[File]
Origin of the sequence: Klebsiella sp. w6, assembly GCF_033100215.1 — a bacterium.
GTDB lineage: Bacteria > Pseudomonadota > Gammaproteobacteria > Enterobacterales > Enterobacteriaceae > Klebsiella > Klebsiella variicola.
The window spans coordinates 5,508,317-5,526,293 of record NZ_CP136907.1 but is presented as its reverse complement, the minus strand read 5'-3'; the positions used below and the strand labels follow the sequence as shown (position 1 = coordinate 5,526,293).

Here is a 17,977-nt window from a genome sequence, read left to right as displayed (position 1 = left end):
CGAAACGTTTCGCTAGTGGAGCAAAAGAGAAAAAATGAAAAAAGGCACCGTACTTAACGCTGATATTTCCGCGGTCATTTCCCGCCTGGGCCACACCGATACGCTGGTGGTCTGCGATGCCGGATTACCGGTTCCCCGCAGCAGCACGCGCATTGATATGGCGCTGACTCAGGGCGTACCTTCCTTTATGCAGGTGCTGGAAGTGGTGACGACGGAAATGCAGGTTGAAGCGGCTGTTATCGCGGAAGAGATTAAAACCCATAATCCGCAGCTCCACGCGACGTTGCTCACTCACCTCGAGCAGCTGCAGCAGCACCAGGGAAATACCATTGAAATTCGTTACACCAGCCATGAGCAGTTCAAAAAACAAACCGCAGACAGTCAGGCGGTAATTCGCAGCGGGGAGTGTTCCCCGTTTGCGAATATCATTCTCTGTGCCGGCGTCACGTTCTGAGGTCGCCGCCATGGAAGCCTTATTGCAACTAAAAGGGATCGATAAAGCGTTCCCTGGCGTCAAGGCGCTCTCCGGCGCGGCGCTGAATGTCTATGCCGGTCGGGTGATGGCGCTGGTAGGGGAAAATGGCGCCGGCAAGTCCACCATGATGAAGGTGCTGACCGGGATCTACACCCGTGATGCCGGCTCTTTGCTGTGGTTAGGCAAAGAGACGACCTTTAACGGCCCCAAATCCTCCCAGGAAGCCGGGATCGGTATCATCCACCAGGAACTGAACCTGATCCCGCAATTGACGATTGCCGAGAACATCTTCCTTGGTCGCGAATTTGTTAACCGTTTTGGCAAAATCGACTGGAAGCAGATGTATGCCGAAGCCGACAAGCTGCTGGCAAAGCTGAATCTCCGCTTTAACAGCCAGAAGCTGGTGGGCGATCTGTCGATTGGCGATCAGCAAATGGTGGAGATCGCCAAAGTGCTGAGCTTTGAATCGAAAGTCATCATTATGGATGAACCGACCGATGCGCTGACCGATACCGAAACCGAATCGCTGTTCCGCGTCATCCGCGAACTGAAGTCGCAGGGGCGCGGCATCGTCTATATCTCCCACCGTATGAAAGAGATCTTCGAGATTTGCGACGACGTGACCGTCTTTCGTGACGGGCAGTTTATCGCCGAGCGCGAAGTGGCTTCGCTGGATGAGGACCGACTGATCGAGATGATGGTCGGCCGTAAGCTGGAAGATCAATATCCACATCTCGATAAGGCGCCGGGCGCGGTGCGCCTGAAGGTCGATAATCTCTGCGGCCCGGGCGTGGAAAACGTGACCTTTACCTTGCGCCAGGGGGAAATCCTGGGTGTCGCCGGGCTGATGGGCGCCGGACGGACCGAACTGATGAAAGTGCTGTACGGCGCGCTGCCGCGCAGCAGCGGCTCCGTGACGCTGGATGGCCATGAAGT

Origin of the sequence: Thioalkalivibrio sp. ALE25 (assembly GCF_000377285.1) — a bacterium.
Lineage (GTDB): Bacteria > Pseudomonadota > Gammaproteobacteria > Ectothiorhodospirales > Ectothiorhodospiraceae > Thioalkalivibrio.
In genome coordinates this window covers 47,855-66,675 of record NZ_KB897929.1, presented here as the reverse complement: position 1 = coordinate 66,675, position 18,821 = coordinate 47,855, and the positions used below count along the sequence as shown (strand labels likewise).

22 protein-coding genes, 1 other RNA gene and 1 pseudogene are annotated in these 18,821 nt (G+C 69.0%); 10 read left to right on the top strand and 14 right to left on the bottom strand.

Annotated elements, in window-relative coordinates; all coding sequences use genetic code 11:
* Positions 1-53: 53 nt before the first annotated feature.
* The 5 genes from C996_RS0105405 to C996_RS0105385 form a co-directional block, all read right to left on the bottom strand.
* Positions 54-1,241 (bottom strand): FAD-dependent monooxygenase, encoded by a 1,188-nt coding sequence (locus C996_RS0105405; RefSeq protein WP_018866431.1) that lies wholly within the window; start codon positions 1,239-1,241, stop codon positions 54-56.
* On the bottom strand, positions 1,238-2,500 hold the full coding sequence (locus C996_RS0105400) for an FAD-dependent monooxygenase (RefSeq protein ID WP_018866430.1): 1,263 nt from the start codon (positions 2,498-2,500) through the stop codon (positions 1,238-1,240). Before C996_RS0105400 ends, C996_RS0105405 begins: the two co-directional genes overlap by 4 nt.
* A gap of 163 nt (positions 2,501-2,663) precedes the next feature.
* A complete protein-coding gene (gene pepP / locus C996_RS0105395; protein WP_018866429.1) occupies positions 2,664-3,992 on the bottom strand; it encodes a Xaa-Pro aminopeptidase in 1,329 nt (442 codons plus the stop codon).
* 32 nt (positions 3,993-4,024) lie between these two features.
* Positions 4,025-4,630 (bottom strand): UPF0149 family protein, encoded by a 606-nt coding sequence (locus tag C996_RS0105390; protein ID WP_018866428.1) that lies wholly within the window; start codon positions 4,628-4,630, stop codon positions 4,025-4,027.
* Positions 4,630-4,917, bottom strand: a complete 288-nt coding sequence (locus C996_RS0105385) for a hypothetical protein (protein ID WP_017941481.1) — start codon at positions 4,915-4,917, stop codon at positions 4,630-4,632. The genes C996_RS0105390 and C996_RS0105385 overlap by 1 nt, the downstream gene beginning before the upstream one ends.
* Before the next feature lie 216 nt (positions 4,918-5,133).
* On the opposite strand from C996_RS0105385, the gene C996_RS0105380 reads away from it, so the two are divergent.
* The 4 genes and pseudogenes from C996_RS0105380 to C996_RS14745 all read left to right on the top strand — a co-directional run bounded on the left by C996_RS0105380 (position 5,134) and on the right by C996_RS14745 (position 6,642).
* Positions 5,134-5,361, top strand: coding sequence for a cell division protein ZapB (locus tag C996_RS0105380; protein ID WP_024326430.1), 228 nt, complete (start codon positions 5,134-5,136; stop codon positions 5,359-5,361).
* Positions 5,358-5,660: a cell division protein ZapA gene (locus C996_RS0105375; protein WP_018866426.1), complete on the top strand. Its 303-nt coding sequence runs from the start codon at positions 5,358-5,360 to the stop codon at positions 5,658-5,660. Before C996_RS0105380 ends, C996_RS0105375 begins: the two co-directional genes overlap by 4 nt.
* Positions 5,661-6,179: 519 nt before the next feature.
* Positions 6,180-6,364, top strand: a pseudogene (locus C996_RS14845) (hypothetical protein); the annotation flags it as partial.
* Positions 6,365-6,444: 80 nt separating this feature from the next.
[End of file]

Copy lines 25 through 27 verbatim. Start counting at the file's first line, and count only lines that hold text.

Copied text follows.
* Positions 5,661-6,179: 519 nt before the next feature.
* Positions 6,180-6,364, top strand: a pseudogene (locus C996_RS14845) (hypothetical protein); the annotation flags it as partial.
* Positions 6,365-6,444: 80 nt separating this feature from the next.